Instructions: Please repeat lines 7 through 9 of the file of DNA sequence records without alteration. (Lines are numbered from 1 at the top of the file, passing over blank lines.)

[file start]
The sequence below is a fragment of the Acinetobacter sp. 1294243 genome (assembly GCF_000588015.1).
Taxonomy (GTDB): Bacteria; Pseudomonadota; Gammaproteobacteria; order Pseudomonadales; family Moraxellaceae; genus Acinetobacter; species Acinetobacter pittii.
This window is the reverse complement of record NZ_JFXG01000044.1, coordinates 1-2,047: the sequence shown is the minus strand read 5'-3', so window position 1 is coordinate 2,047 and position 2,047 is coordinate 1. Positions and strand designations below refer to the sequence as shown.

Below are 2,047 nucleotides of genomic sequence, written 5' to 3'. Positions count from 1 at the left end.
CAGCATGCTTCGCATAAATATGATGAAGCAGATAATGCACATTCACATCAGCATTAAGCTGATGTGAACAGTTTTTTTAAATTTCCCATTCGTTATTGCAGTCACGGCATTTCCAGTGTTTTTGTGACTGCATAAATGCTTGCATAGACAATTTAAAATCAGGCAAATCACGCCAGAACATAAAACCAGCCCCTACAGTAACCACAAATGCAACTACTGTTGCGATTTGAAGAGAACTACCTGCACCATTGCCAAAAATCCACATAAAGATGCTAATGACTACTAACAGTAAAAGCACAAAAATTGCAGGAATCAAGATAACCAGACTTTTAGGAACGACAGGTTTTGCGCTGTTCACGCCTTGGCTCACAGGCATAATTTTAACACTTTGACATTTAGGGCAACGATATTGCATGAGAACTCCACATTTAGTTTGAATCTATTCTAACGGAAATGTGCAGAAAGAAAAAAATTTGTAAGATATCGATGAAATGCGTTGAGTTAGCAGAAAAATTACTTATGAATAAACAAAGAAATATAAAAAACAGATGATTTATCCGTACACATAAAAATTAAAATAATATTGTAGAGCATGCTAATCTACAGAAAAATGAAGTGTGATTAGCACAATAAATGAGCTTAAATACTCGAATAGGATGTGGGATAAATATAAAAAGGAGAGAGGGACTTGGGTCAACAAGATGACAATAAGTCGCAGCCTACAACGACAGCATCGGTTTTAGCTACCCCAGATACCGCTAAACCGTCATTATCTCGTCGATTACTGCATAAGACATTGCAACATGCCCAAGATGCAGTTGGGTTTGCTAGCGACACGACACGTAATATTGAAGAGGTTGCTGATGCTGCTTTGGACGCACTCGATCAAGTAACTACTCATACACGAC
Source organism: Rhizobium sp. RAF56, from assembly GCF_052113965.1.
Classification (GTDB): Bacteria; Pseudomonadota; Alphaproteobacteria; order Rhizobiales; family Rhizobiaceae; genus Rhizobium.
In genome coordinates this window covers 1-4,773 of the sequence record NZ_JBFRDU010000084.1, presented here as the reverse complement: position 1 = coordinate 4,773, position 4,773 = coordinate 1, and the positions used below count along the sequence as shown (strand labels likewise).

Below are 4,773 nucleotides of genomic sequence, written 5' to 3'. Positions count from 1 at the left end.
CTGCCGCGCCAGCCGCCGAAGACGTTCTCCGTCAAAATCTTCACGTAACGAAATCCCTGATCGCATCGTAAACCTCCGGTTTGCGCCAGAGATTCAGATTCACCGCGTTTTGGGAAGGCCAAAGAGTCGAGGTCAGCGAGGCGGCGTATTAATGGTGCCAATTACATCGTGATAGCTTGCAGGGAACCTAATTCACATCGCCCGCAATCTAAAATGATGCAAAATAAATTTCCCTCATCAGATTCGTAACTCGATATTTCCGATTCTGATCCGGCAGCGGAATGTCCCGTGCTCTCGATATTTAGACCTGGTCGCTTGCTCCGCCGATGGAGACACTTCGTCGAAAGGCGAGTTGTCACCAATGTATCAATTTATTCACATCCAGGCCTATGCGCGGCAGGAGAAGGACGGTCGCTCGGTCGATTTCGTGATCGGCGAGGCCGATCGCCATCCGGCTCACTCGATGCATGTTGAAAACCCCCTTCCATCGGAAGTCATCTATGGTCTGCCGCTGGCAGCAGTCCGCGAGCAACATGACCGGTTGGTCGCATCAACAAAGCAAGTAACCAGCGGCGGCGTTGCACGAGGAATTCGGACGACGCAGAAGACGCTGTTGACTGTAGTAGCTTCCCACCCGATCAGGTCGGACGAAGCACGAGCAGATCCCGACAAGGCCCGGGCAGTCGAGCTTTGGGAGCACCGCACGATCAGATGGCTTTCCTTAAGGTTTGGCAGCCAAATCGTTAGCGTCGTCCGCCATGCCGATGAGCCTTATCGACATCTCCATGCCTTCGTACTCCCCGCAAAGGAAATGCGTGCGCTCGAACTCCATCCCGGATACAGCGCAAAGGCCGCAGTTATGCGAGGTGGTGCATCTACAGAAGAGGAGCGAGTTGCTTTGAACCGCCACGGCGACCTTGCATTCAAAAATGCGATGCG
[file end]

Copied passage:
Classification (GTDB): Bacteria; Pseudomonadota; Alphaproteobacteria; order Rhizobiales; family Rhizobiaceae; genus Rhizobium.
In genome coordinates this window covers 1-4,773 of the sequence record NZ_JBFRDU010000084.1, presented here as the reverse complement: position 1 = coordinate 4,773, position 4,773 = coordinate 1, and the positions used below count along the sequence as shown (strand labels likewise).

Below are 4,773 nucleotides of genomic sequence, written 5' to 3'. Positions count from 1 at the left end.